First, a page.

Use of Factor-Analyzed Symptom Dimensions to Predict Outcome With Serotonin Reuptake Inhibitors and Placebo in the Treatment of Obsessive-Compulsive Disorder


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Abstract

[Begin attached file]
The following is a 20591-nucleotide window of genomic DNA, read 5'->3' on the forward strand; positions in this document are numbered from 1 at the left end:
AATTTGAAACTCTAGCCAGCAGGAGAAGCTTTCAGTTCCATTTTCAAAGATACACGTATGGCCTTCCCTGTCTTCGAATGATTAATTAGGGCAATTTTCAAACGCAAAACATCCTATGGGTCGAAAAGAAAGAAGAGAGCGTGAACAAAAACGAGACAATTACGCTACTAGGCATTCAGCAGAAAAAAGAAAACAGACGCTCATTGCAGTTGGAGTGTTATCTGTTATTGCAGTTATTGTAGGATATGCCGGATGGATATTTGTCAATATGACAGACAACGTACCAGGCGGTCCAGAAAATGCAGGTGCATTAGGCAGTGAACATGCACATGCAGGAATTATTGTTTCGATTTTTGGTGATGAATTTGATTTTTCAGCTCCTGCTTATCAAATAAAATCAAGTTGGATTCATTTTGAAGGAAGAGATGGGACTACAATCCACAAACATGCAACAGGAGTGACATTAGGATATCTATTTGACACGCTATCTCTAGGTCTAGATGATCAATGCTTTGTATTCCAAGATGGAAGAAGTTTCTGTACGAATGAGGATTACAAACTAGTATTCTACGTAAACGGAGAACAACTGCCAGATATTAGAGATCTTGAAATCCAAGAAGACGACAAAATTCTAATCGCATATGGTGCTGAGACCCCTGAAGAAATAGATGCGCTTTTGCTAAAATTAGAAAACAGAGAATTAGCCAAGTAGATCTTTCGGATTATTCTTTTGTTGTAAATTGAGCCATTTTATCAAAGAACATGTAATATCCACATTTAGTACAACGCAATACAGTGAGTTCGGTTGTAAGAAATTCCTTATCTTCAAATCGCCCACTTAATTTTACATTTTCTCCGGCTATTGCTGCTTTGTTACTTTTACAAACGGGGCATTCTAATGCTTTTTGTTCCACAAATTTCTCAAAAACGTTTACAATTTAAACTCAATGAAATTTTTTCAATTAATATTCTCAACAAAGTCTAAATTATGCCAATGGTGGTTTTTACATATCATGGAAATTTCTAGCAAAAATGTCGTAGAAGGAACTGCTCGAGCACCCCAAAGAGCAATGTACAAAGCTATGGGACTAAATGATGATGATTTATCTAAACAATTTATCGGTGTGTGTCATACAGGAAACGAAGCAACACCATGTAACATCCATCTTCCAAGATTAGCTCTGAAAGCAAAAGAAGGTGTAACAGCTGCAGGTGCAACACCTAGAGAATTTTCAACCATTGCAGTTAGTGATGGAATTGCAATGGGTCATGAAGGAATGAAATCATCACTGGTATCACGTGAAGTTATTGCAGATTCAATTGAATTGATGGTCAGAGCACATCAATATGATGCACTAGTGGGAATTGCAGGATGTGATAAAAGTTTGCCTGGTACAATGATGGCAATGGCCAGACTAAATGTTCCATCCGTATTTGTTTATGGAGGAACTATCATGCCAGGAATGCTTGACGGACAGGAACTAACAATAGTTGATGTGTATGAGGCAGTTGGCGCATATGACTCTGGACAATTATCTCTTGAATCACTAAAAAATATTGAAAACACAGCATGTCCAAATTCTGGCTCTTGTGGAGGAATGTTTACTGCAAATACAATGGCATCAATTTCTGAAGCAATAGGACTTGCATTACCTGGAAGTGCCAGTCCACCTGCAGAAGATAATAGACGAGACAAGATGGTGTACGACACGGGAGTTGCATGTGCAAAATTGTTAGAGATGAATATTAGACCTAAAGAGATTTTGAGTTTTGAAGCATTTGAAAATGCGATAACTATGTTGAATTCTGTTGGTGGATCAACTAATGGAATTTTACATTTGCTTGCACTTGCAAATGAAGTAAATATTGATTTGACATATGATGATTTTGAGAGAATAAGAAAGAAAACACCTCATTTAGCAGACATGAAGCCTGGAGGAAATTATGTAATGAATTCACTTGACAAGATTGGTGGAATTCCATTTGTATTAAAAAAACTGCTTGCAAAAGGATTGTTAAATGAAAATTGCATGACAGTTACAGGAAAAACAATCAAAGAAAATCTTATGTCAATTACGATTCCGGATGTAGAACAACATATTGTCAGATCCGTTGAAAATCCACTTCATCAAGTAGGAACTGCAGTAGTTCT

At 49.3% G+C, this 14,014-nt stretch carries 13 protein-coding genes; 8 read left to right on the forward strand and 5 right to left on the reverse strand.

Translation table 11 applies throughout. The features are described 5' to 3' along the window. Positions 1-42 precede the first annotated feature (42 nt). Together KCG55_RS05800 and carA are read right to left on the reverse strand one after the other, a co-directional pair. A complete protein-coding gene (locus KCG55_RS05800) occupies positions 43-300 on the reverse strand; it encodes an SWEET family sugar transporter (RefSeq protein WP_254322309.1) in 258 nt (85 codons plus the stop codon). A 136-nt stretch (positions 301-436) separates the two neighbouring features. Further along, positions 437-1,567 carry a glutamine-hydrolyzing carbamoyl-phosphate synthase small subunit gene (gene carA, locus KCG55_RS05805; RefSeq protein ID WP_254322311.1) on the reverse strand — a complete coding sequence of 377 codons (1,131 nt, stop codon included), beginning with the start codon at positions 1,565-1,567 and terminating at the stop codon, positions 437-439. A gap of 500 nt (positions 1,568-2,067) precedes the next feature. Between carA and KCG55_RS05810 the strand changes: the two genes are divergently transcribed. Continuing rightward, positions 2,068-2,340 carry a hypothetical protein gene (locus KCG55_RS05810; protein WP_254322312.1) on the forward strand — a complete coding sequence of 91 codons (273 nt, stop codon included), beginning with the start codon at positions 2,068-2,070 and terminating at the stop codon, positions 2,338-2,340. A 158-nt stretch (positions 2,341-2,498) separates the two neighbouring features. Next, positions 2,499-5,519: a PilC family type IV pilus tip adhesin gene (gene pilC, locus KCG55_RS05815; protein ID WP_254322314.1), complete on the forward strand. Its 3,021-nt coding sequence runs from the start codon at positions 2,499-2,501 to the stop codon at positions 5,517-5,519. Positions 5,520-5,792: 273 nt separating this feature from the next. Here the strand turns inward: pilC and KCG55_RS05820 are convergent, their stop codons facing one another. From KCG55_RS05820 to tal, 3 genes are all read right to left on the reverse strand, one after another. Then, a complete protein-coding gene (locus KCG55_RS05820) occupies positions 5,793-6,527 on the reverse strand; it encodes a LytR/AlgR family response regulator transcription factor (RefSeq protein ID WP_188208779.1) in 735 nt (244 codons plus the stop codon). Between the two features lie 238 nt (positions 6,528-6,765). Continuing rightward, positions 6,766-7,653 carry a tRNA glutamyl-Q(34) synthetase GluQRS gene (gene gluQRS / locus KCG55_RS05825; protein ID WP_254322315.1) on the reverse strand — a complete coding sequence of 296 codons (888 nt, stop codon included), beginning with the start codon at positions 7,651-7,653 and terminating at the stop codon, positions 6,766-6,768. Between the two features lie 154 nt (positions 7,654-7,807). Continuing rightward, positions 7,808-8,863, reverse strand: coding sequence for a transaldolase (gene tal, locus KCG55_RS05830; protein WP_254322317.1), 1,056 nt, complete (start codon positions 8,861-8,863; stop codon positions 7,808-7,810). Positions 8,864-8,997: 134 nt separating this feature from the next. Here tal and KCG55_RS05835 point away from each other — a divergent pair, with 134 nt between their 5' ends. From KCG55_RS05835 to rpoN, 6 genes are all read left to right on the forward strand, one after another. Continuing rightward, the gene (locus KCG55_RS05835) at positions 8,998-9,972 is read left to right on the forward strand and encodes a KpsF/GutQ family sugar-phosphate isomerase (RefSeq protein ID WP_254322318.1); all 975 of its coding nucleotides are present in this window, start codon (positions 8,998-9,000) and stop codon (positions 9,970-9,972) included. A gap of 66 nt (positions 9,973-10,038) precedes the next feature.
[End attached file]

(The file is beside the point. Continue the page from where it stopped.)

ObjectiveNo consistent predictors of outcome have been identified for the pharmacotherapy of obsessive-compulsive disorder (OCD). Recent factor analytic studies have identified meaningful symptom dimensions that may be related to response to serotonin reuptake inhibitors and other treatments.MethodA total of 354 outpatients with primary OCD were administered the Yale-Brown Obsessive Compulsive Scale Symptom Checklist, and its 13 main symptom categories were factor analyzed by using principal components analysis. The identified symptom dimensions were then entered into multiple regression models as outcome predictors of response to serotonin reuptake inhibitors and placebo response in a group of 150 nondepressed subjects who completed six double-blind, placebo-controlled trials with a serotonin reuptake inhibitor (clomipramine, fluvoxamine, fluoxetine, sertraline, and paroxetine). Eighty-four patients received a serotonin reuptake inhibitor and 66, placebo.ResultsThe principal components analysis identified five factors that explained 65.5% of variance in outcome: symmetry/ordering, hoarding, contamination/cleaning, aggressive/checking, and sexual/religious obsessions. Serotonin reuptake inhibitors were significantly superior to placebo on all outcome measures. Initial severity of OCD was related to greater posttreatment severity of OCD. Higher scores on the hoarding dimension predicted poorer outcome following treatment with serotonin reuptake inhibitors, after control for baseline severity. No predictors of placebo response were identified. Exclusion of clomipramine did not modify the overall results, suggesting a cross-serotonin reuptake inhibitor effect.ConclusionsThe identified symptom dimensions are largely congruent with those identified in earlier reports. Patients with OCD vary in their response to treatment with serotonin reuptake inhibitors. The presence of hoarding obsessions and compulsions is associated with poorer response to serotonin reuptake inhibitors.(Am J Psychiatry 1999; 156:1409-1416)

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